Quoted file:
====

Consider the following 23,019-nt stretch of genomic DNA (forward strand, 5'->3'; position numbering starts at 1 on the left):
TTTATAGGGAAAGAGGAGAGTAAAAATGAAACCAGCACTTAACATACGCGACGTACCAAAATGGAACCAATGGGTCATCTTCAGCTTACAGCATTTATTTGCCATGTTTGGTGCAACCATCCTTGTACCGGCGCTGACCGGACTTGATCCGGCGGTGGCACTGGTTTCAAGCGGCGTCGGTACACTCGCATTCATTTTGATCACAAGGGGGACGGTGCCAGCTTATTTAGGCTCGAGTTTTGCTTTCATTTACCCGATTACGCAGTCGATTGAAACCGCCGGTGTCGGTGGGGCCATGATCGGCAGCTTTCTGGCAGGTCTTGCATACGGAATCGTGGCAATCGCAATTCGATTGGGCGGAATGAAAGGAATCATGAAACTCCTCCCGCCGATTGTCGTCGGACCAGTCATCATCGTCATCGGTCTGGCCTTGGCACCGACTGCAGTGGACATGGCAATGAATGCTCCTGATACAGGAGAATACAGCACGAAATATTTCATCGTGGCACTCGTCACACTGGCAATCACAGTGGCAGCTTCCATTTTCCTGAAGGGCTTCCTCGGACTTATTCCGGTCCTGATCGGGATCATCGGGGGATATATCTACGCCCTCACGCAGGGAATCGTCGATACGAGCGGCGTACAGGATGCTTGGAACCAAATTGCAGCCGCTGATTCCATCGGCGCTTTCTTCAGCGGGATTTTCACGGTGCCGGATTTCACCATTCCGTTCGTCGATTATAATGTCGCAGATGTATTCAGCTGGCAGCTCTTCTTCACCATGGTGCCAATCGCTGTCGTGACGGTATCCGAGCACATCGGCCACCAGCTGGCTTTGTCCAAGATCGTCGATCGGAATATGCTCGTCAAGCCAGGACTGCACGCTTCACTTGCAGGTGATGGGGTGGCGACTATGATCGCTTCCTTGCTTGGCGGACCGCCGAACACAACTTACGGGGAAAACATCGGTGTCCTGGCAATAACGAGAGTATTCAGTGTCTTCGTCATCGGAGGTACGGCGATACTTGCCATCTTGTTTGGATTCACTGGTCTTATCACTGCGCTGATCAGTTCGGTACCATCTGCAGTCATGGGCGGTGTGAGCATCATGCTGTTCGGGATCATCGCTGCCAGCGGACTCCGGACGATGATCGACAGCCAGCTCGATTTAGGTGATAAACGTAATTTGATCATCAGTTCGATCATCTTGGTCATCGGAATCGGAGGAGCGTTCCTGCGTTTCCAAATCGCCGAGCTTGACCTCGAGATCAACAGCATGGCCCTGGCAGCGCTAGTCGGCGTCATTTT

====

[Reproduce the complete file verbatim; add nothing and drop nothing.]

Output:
Consider the following 23,019-nt stretch of genomic DNA (forward strand, 5'->3'; position numbering starts at 1 on the left):
TTTATAGGGAAAGAGGAGAGTAAAAATGAAACCAGCACTTAACATACGCGACGTACCAAAATGGAACCAATGGGTCATCTTCAGCTTACAGCATTTATTTGCCATGTTTGGTGCAACCATCCTTGTACCGGCGCTGACCGGACTTGATCCGGCGGTGGCACTGGTTTCAAGCGGCGTCGGTACACTCGCATTCATTTTGATCACAAGGGGGACGGTGCCAGCTTATTTAGGCTCGAGTTTTGCTTTCATTTACCCGATTACGCAGTCGATTGAAACCGCCGGTGTCGGTGGGGCCATGATCGGCAGCTTTCTGGCAGGTCTTGCATACGGAATCGTGGCAATCGCAATTCGATTGGGCGGAATGAAAGGAATCATGAAACTCCTCCCGCCGATTGTCGTCGGACCAGTCATCATCGTCATCGGTCTGGCCTTGGCACCGACTGCAGTGGACATGGCAATGAATGCTCCTGATACAGGAGAATACAGCACGAAATATTTCATCGTGGCACTCGTCACACTGGCAATCACAGTGGCAGCTTCCATTTTCCTGAAGGGCTTCCTCGGACTTATTCCGGTCCTGATCGGGATCATCGGGGGATATATCTACGCCCTCACGCAGGGAATCGTCGATACGAGCGGCGTACAGGATGCTTGGAACCAAATTGCAGCCGCTGATTCCATCGGCGCTTTCTTCAGCGGGATTTTCACGGTGCCGGATTTCACCATTCCGTTCGTCGATTATAATGTCGCAGATGTATTCAGCTGGCAGCTCTTCTTCACCATGGTGCCAATCGCTGTCGTGACGGTATCCGAGCACATCGGCCACCAGCTGGCTTTGTCCAAGATCGTCGATCGGAATATGCTCGTCAAGCCAGGACTGCACGCTTCACTTGCAGGTGATGGGGTGGCGACTATGATCGCTTCCTTGCTTGGCGGACCGCCGAACACAACTTACGGGGAAAACATCGGTGTCCTGGCAATAACGAGAGTATTCAGTGTCTTCGTCATCGGAGGTACGGCGATACTTGCCATCTTGTTTGGATTCACTGGTCTTATCACTGCGCTGATCAGTTCGGTACCATCTGCAGTCATGGGCGGTGTGAGCATCATGCTGTTCGGGATCATCGCTGCCAGCGGACTCCGGACGATGATCGACAGCCAGCTCGATTTAGGTGATAAACGTAATTTGATCATCAGTTCGATCATCTTGGTCATCGGAATCGGAGGAGCGTTCCTGCGTTTCCAAATCGCCGAGCTTGACCTCGAGATCAACAGCATGGCCCTGGCAGCGCTAGTCGGCGTCATTTT